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Species index
Species index
©2010 Emerald Diving
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Kelp Lace Bryozoan
Membranacea serrilamella
Typical size: 1-3 diameter
ID: Series of very small thin white connected rectangles that form a colony. 
Comments:  This white bryozoan grows on kelp.  I note kelp bryozoan most often in fall months when the broadleaf kelp is at its peak.

Orange Encrusting Bryozoan
Schizoporella unicornis
Typical size: Variable
ID: Thin, orange crust with small pores.
Comments:  I typically note this rather unspectacular bryozoan on rocks at depths of les than 50 feet.

Sculptured Bryozoan
Hippodiplosia insculpti
Typical size: 2-8 diameter
ID: Series of intermingled ear-like folds.
Comments:  The sculpted bryozaon is an artistic spectacle.  I often note comparitively small specimens in Puget Sound and the San Juan Islands attached to rocky reefs. Robust specimens, like the one pictured, are readily found throughout the Cape Flattery area.  Note the blue tinge to the water.  Ahh, Cape Flattery....

Southern Staghorn Bryozoan
Heteropora pacifica
Typical size: 0.25-0.50 height
ID: Low growing, sprawling bryozoan.  Uneven, rounded lobes yellow and brown in color.
Comments:  This bryozoan dominates many rocky areas in northern British Columbia and can give the rocky substrate a coral reef-like appearance.  Photographed at Solander Island off Brook's Peninsula.

White Branching Bryozoan
Diaperoecia californica
Typical size: 2-6 diameter
ID: Hard texture. White and yellow branches that grow relatively flat. 
Comments:  The first time I noted this bryozoan was in the San Juans Islands.  With it's white color and flat pattern, I thought it was a dying staghorn bryozoan.  Had coral bleaching reached the Northwest?  Not at all - it turns out the white branching bryozoan is fairly common throughout the San Juan Islands.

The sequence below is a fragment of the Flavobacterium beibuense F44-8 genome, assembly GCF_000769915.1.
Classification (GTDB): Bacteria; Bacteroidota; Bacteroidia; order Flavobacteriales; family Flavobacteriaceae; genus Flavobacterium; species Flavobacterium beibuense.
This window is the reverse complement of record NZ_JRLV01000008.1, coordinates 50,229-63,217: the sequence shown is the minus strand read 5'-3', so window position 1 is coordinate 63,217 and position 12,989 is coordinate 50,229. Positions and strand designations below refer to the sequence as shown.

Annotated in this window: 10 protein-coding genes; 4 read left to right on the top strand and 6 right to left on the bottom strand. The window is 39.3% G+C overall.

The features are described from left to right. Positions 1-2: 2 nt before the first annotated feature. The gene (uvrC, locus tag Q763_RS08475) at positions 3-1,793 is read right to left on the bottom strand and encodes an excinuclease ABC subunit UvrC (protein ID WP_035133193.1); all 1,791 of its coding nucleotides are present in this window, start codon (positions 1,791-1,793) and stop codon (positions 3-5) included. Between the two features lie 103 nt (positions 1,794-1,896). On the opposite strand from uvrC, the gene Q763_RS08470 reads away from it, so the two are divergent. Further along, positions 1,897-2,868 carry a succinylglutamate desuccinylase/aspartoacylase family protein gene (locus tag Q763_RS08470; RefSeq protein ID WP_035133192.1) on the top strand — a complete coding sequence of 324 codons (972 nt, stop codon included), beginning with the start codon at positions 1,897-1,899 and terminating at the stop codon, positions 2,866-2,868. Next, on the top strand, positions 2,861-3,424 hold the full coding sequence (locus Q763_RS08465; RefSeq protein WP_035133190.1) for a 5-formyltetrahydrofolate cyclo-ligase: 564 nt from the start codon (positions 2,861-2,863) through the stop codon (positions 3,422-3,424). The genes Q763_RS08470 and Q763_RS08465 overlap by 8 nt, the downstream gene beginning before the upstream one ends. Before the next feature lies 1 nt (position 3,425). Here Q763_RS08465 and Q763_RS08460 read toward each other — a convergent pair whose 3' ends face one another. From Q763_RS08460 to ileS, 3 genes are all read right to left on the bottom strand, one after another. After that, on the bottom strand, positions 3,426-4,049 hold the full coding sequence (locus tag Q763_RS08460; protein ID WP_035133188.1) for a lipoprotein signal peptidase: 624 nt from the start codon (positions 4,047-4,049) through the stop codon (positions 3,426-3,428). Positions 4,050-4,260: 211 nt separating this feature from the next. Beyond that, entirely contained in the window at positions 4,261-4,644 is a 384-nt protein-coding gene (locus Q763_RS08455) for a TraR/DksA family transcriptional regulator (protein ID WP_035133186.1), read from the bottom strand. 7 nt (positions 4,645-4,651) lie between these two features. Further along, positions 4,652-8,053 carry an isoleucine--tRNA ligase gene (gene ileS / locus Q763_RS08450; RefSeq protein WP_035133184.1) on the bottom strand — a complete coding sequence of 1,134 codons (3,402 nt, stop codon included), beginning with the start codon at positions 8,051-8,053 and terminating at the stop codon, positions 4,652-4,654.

Kelp Lace Bryozoan

Kelp Lace Bryozoan

Orange Encrusting Bryozoan

Orange Encrusting Bryozoan

Sculpted Bryozoan

Sculpted Bryozoan

Southern Staghorn Bryozoan

Southern Staghorn Bryozoan

White Branching Bryozoan

White Branching Bryozoan

Spriral Bryozoan
Bugula californica
Typical size: 1-1.5 height
ID: Cone-shaped appearance with circular rows of branches.
Comments:  I don't often note this small and bland colored bryozoan, most likely because it usually lives amongst dense invertebrate colonies which often dwarf  it.  I most often find small colonies of this bryozoan clinging to the underside of rocky current swept ledges in the San Juan Islands.

Spiral Bryozoan

Spiral Bryozoan

Leaf Crust Bryozoan
Dendrobenia lichenoides
Typical size: 0.5-1 diameter (per leaf)
ID: Tiny, low profile lichen-like encrusttion with fine lattice work.  Irregular shapes. 
Comments:  This is a very inconspicuous bryonzoan that you really have to look for as it is small and tends to blend in with its sourroundings.  Also called a sea-lichen bryozoan.  Photo taken at KVI Tower Reef in Puget Sound.

Leaf Crust Bryozoan

Leaf Crust Bryozoan

Fan Bryozoan

Fan Bryozoan

Fan Bryozoan
Dendrobeania murrayana
Typical size: 3-5 diameter